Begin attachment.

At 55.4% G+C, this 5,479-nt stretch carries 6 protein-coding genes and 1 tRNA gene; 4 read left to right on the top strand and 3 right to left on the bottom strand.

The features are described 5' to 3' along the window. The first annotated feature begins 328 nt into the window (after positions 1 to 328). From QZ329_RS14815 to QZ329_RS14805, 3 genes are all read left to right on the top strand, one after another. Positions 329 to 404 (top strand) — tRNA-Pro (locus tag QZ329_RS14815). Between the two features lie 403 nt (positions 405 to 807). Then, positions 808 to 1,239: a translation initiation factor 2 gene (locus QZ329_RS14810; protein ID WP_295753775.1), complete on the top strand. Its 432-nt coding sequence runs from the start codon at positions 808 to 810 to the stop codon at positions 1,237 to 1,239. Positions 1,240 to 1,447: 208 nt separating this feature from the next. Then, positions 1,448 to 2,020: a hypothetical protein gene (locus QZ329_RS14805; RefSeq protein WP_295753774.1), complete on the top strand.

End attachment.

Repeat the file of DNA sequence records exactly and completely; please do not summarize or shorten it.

At 55.4% G+C, this 5,479-nt stretch carries 6 protein-coding genes and 1 tRNA gene; 4 read left to right on the top strand and 3 right to left on the bottom strand.

The features are described 5' to 3' along the window. The first annotated feature begins 328 nt into the window (after positions 1 to 328). From QZ329_RS14815 to QZ329_RS14805, 3 genes are all read left to right on the top strand, one after another. Positions 329 to 404 (top strand) — tRNA-Pro (locus tag QZ329_RS14815). Between the two features lie 403 nt (positions 405 to 807). Then, positions 808 to 1,239: a translation initiation factor 2 gene (locus QZ329_RS14810; protein ID WP_295753775.1), complete on the top strand. Its 432-nt coding sequence runs from the start codon at positions 808 to 810 to the stop codon at positions 1,237 to 1,239. Positions 1,240 to 1,447: 208 nt separating this feature from the next. Then, positions 1,448 to 2,020: a hypothetical protein gene (locus QZ329_RS14805; RefSeq protein WP_295753774.1), complete on the top strand.